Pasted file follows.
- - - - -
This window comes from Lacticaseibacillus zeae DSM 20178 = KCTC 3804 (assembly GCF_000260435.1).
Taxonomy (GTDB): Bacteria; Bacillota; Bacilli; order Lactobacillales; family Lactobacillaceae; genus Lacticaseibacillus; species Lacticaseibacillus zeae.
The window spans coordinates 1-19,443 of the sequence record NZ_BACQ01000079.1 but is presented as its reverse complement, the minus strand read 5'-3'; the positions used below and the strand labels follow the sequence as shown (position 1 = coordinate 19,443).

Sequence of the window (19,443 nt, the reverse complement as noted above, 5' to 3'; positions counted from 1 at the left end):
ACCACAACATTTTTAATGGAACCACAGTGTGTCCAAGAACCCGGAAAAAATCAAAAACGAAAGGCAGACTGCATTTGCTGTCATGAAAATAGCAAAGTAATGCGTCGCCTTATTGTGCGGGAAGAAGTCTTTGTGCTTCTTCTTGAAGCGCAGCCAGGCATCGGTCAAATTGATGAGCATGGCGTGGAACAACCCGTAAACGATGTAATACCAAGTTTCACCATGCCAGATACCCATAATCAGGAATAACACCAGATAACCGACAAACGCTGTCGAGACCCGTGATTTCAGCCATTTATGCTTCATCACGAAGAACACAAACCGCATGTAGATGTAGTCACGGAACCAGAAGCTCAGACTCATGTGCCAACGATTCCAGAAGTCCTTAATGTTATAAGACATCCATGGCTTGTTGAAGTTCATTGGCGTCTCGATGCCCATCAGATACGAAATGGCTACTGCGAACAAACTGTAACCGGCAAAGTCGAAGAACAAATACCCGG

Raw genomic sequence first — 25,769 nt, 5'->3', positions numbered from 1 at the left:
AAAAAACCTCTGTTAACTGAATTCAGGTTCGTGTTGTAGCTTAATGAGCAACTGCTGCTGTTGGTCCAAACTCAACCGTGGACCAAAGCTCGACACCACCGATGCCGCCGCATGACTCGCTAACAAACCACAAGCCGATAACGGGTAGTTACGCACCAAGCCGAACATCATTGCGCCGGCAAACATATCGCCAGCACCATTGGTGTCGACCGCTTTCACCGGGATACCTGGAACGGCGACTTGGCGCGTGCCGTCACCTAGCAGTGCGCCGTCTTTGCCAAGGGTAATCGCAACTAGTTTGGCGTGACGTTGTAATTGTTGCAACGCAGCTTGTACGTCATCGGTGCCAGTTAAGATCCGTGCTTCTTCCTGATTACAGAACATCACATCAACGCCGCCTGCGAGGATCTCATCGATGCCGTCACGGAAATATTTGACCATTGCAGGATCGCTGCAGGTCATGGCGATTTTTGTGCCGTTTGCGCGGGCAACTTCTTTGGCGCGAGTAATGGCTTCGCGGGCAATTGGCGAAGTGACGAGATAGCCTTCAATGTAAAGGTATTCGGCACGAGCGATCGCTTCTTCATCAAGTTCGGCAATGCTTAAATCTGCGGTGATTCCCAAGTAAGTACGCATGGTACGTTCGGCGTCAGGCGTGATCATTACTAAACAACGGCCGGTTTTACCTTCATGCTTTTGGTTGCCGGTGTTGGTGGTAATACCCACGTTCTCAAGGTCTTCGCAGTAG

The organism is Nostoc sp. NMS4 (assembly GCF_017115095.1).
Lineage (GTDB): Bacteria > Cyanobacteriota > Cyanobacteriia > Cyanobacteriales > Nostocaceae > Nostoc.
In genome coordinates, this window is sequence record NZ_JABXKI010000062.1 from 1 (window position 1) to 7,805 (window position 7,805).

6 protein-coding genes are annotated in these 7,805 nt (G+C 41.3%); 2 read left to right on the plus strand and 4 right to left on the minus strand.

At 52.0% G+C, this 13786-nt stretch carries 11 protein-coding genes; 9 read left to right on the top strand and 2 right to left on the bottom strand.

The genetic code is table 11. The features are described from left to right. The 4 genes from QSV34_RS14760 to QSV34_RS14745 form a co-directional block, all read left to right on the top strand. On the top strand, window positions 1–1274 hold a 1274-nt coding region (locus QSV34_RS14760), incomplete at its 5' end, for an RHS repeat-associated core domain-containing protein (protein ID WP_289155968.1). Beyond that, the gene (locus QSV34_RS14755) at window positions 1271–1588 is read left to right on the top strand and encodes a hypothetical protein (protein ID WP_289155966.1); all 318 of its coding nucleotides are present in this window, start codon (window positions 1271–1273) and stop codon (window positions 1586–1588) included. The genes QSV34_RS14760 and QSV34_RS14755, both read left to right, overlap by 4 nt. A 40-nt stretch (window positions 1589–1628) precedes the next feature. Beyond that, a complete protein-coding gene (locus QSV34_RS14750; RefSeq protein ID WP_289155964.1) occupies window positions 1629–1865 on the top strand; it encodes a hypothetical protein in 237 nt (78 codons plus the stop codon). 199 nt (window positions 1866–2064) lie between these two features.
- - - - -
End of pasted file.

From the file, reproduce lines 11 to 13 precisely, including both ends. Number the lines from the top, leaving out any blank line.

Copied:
6 protein-coding genes are annotated in these 7,805 nt (G+C 41.3%); 2 read left to right on the plus strand and 4 right to left on the minus strand.

At 52.0% G+C, this 13786-nt stretch carries 11 protein-coding genes; 9 read left to right on the top strand and 2 right to left on the bottom strand.

The genetic code is table 11. The features are described from left to right. The 4 genes from QSV34_RS14760 to QSV34_RS14745 form a co-directional block, all read left to right on the top strand. On the top strand, window positions 1–1274 hold a 1274-nt coding region (locus QSV34_RS14760), incomplete at its 5' end, for an RHS repeat-associated core domain-containing protein (protein ID WP_289155968.1). Beyond that, the gene (locus QSV34_RS14755) at window positions 1271–1588 is read left to right on the top strand and encodes a hypothetical protein (protein ID WP_289155966.1); all 318 of its coding nucleotides are present in this window, start codon (window positions 1271–1273) and stop codon (window positions 1586–1588) included. The genes QSV34_RS14760 and QSV34_RS14755, both read left to right, overlap by 4 nt. A 40-nt stretch (window positions 1589–1628) precedes the next feature. Beyond that, a complete protein-coding gene (locus QSV34_RS14750; RefSeq protein ID WP_289155964.1) occupies window positions 1629–1865 on the top strand; it encodes a hypothetical protein in 237 nt (78 codons plus the stop codon). 199 nt (window positions 1866–2064) lie between these two features.